At this point I started buying many different famous brandname chisels and literally tested them to destruction. The standard against which I compared them all was the excellent Kiyotada products forged by Shimamura Kosaburo, a blacksmith who was at one time lauded by metallurgists as being the best chisel blacksmith in Japan. I have yet to find a better chisel, but I tried. The testing criteria were initial sharpness, durability (resistance to cracking and chipping) and edge retention ability.
The testing process I employed was to sharpen each 24mm chisel’s blade to 10,000 grit, and cut mortises with it in a Japanese hardwood called Keyaki (zelkova wood). I would abuse each chisel to determine how tough it was, and examine the edge after cutting each mortise. If the edge rolled or dented (and many did), then I knew it was too soft and rejected it. But if it chipped or performed well, I took it to the next step where I re-sharpened it and continued to cut mortises until the edge chipped or dulled again. I rejected those chisels that readily chipped or quickly dulled. Most of the newly-produced chisels sold under famous brand names, and all the chisels produced in Miki, which were too soft, failed these comparative tests utterly.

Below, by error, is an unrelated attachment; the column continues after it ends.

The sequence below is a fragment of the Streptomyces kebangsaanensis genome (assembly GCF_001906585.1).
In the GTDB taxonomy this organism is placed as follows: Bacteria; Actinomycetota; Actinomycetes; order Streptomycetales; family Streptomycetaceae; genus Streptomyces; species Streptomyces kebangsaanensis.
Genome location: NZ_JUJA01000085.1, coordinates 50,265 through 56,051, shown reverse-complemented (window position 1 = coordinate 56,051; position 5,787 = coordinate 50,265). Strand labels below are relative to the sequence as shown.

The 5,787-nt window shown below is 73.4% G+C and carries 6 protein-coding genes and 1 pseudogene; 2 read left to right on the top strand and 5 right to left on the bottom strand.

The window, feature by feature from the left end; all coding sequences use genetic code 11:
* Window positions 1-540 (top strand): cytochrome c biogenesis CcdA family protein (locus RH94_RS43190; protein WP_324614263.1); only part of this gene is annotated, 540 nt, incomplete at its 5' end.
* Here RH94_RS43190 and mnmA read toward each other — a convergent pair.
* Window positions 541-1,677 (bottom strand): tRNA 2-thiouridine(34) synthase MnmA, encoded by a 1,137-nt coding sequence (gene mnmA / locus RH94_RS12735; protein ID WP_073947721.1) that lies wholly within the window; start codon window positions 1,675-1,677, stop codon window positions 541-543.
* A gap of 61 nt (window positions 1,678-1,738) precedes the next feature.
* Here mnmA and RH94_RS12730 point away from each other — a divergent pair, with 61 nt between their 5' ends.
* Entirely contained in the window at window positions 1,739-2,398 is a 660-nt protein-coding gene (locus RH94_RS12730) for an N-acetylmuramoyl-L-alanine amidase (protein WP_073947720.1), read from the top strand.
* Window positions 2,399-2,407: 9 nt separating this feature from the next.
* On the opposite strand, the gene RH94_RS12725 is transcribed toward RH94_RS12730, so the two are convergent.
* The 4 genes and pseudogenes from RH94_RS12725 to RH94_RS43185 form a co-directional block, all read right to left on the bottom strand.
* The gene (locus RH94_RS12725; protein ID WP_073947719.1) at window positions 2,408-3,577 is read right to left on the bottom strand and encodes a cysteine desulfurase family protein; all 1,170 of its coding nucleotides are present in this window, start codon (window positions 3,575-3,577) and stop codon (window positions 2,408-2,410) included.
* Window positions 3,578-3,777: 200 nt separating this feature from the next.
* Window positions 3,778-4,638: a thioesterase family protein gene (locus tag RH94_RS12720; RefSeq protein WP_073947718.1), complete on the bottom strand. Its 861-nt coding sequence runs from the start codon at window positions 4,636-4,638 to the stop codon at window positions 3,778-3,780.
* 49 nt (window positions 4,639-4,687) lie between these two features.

It was not a comprehensive process but it was expensive. I learned an important lesson, namely, that brandname has nothing to do with quality or performance; The true source of quality and performance in edged tools is rather the blacksmith himself, his experience, skill, and rock-solid dedication to quality. Sadly, this common-sense logic is not applicable to mass-produced products. The key point is that most “brandnames” are sold by wholesalers and retailers to “markets” that have no direct voice. Moreover, the manufacturers of theses “brandname” tools are too often interchangeable subcontractors. Blacksmiths, on the other hand, sell to “customers” that give them direct feedback. Accordingly, the quality and performance of a blacksmith’s products directly impact his personal reputation and self-respect, as illustrated by the example mentioned above, whereas most wholesalers and retailers have little at stake.
If a tool wholesaler’s primary market is amateurs located in far-flung countries outside of Japan, then appearance of the tools in promotional photos combined with the reputation of the brandnames he carries, inflated by marketing expertise, have much greater influence on his profits than blade quality.
Indeed, few amateurs in any country know how to properly use and maintain professional-grade chisels. Even in Japan, amateurs carelessly damage blades blaming their failure on the blacksmith and making it a warranty problem for the wholesaler and retailer. Therefore, when marketing exclusively to inexperienced amateurs either domestically or internationally, the wholesaler’s surest path to profitability is to sell mass-produced blades that look good in online photos and are softer and more resistant to damage than the harder blades sought out by professional Japanese woodworkers.